London Riots: Communities Clean Up And Rally Round

Lindsey
By Lindsey Last edited 85 months ago
London Riots: Communities Clean Up And Rally Round
At least 100 turned out to help clean up Hackney by Martin Deutsch
At least 100 turned out to help clean up Hackney by Martin Deutsch
Vicar of St John at Hackney by Martin Deutsch
Vicar of St John at Hackney by Martin Deutsch
Council workers had been out since 3am in Hackney by Martin Deutsch
Council workers had been out since 3am in Hackney by Martin Deutsch
Cleaning up Hackney by Martin Deutsch
Cleaning up Hackney by Martin Deutsch
The Clapham community out in force via @riotcleanup
The Clapham community out in force via @riotcleanup
On Lavender Hill, Clapham Junction by Sasha Fuller
On Lavender Hill, Clapham Junction by Sasha Fuller

Well done to all the 'Wombles' who turned out this morning to help clear up communities damaged by last night's riots. Council workers in Hackney and Camden had been out since the early hours doing an amazing job setting the streets to rights but many people still showed up, thanks to the wide dissemination of the Clean Up London campaign online, meaing their website fell over almost immediately but @riotcleanup kept everyone posted and continues to do so.

Surplus 'Wombles' were dispatched from Hackney and Camden to assist at Clapham Junction. Martin Deutsch was at the Town Hall in Hackney at 10am this morning and reports that, "Before people headed off [to Clapham Junction], the vicar of St John at Hackney led us down to Clarence Road (which is where most of the skirmishes took place last night) to show our solidarity. There was also a slightly farcical (though well-meaning) attempt to form a circle and have a moment's silence, which worked fine until a pick-up truck tried to get through it..."

At the time of writing, the Clapham crew are still being held at the train station as it's unsafe to start cleaning yet.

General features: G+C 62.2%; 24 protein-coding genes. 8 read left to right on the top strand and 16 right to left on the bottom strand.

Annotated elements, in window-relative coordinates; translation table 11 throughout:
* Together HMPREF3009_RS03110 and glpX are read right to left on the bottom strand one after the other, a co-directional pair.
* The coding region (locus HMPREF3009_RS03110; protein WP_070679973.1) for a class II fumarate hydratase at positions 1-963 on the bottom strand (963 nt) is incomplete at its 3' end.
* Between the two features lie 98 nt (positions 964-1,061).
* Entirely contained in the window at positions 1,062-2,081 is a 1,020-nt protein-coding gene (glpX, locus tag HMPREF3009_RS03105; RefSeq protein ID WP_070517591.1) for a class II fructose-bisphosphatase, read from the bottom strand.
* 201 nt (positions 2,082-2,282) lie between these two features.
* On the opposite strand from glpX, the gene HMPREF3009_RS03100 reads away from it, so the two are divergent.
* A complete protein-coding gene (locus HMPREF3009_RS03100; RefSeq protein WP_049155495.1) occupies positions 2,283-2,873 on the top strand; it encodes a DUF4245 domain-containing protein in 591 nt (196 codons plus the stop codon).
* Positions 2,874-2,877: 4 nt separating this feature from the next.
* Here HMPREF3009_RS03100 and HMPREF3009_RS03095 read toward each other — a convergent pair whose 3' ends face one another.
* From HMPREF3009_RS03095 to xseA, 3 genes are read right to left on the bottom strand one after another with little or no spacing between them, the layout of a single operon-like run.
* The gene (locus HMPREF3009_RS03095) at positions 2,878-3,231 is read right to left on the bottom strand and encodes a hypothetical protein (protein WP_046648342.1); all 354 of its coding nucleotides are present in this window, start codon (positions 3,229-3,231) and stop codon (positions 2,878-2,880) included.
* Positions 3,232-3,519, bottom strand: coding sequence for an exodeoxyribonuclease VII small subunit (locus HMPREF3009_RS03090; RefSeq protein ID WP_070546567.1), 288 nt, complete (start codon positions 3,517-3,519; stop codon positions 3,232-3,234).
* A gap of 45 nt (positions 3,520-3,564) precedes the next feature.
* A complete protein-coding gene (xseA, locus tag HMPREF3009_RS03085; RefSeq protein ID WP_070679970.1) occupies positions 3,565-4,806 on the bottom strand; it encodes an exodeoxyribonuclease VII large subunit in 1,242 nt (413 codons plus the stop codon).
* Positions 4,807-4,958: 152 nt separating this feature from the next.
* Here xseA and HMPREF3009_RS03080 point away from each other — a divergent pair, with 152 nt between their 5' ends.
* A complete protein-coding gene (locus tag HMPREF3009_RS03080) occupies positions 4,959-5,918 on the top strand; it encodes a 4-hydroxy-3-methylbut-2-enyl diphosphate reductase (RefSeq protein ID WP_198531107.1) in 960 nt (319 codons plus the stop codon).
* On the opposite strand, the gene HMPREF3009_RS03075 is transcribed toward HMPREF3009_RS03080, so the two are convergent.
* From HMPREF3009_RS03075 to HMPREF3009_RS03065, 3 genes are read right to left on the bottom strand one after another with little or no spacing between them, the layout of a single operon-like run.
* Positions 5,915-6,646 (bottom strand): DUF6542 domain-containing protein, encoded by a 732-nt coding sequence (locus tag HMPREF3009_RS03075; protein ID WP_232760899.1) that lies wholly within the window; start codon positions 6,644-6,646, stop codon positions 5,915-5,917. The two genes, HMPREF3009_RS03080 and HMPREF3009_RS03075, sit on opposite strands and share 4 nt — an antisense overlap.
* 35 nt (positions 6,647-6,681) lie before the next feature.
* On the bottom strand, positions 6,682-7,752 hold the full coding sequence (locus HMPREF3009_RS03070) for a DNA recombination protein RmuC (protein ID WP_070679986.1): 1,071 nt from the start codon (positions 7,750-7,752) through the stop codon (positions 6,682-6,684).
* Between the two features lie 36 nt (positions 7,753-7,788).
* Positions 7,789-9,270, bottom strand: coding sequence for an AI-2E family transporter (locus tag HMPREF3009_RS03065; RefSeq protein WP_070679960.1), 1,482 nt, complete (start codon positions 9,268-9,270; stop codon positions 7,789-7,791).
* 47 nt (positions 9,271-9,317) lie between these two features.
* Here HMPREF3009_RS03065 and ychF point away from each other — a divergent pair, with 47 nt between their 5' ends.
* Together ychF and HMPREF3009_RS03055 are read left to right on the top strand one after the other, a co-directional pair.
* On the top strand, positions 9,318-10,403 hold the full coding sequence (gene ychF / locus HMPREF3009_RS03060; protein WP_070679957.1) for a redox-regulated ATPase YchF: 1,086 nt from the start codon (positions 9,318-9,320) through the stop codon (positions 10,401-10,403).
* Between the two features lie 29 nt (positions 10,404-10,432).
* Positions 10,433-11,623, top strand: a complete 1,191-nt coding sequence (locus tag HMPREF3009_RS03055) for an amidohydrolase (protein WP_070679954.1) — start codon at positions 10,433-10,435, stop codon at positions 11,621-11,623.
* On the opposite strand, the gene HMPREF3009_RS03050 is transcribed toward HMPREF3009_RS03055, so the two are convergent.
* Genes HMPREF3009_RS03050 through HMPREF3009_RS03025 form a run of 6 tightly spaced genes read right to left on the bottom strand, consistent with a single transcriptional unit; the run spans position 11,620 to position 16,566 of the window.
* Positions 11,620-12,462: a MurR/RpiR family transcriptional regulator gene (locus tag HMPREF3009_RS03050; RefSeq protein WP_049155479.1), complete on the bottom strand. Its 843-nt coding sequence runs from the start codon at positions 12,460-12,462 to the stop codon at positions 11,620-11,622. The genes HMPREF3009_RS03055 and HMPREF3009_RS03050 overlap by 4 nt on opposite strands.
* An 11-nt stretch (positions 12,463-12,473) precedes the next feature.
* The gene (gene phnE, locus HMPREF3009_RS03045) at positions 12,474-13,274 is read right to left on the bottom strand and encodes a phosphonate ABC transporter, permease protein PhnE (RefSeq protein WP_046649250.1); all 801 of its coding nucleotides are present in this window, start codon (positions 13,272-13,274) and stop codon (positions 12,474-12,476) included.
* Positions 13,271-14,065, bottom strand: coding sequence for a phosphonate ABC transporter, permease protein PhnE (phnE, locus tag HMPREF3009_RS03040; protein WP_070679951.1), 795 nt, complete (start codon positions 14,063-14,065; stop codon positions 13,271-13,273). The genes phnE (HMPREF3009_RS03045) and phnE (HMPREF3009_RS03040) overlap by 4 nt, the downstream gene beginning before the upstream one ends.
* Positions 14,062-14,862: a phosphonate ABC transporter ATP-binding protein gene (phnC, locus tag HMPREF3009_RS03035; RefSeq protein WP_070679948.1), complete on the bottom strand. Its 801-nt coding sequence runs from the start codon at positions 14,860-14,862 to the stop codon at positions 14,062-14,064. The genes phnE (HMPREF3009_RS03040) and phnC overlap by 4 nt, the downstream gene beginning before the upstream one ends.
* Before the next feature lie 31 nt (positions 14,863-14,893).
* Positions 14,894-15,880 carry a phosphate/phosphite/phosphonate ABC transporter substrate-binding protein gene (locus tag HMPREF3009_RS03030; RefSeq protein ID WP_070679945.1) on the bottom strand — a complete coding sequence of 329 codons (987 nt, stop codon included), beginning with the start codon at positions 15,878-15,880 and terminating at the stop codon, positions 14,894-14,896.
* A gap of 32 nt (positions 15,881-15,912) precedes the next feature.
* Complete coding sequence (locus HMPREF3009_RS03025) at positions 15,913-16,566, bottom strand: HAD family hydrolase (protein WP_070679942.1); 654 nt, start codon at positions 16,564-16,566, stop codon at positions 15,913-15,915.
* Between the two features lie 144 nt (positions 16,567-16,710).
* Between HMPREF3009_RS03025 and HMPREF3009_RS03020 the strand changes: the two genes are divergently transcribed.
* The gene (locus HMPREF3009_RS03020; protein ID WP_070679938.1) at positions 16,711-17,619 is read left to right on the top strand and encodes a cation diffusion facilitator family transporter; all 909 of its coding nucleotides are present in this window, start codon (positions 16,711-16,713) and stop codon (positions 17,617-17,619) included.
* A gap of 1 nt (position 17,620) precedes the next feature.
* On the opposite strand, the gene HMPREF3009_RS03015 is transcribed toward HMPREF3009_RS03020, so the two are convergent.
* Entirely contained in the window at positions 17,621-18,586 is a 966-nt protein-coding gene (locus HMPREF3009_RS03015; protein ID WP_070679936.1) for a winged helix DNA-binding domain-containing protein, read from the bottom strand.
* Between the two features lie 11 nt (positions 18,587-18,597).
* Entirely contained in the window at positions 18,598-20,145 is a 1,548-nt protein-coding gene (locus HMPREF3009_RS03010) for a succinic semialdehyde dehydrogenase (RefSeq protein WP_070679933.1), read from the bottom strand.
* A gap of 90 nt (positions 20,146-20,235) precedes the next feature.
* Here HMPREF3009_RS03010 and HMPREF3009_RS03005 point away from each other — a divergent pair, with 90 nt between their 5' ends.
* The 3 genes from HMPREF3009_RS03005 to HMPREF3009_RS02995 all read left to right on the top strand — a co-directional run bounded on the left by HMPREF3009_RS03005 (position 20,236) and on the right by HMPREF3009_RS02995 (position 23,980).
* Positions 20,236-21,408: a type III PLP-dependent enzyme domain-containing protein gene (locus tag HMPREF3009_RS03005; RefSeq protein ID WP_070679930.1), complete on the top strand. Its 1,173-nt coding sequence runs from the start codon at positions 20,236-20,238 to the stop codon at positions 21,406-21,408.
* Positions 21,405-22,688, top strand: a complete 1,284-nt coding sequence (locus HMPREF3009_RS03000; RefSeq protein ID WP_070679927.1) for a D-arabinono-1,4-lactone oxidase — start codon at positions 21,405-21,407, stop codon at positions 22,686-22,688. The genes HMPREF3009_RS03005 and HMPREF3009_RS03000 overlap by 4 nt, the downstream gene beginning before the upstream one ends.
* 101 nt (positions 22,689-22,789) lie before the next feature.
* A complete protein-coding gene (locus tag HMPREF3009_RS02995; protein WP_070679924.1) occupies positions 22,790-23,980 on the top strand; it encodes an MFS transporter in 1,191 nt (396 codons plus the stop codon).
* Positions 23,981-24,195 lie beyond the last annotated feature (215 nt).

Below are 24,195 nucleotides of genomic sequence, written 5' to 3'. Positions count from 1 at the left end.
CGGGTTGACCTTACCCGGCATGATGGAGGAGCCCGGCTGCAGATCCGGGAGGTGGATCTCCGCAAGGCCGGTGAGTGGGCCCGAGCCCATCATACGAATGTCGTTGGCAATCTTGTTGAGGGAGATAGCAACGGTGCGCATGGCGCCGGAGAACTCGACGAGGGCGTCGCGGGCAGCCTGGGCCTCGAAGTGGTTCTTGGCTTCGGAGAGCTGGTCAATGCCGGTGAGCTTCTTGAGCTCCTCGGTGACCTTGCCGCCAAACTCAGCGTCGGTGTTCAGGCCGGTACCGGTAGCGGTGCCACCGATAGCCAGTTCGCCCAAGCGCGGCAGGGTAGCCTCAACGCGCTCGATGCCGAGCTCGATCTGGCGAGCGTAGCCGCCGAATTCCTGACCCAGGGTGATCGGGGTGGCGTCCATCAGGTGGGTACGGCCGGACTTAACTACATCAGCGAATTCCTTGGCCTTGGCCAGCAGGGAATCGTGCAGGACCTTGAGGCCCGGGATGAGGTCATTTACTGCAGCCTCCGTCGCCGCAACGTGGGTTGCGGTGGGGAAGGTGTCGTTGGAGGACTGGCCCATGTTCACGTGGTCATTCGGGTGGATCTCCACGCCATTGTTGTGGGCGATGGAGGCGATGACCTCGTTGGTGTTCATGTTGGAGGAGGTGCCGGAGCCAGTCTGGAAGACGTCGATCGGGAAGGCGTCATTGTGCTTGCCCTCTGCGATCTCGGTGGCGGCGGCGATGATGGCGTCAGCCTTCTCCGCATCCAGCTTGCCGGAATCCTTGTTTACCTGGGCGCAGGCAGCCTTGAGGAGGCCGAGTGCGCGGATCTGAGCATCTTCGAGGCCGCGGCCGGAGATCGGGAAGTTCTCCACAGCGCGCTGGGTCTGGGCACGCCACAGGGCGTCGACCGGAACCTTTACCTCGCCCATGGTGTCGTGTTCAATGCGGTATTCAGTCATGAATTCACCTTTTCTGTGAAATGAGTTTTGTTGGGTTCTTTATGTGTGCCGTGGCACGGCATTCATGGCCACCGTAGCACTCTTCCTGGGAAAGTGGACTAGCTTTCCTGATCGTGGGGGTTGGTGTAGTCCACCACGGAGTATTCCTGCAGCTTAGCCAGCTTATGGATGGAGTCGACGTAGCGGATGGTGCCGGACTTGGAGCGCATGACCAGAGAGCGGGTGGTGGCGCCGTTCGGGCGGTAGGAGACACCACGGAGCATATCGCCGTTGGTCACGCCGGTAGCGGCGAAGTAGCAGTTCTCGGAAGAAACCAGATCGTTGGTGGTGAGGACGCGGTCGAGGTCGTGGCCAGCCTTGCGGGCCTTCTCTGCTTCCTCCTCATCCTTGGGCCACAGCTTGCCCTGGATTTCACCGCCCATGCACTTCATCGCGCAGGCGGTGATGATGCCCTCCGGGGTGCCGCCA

Police, however, were applauded by the crowds in Clapham earlier and over half a million people have 'liked' the Facebook group: Supporting the Met Police against the London rioters. Officers who have policed the riots feel embattled and are surely knackered. They need our support and gratitude for what must seem like a thankless task. David Cameron today announced there will be 16,000 police officers on our streets tonight.

Aside from cleaning up, Londoners are responding in many other positive ways.

Battersea Arts Centre is offering "free tea and coffee to anyone who wants to pop into the building today for a bit of peace and quiet and some friendly faces" but will close at 16:30 today so they can all get home safely. Tonight's show has been cancelled.

You might not know who lives next door, but checking on your neighbours is good. As @corfmeister notes on Twitter, 'If any good can come from madness of past days let it be neighbours talking to each other more. Just had fantastic 30 min chat with mine.'

People are rallying support for those who've lost their homes: @shotformeat says 'help people made homeless by #londonriots by donating bedding/clothes to Apex House, 820 Seven Sisters Road, London N15 5PQ' and @HornseyJournal says that Budgens Crouch End is a collection points for 'clothes and other donations for riot homeless.'

There's also some advice online about insurance for people with businesses affected by the riots.

The simplest act of kindness and messages of hope do help. @helenseamons tweeted 'feel quite moved by the hand painted sign at Finsbury Park this morn: "Be nice to other Londoners"'

What else can we do? Please let us know of other positive action happening in your 'hood.

The last thing any of us want is to see more trouble tonight. But if it kicks off again, take note of Snipe London's 'Five Ways You Shouldn't Respond to the Looting'.

Last Updated 09 August 2011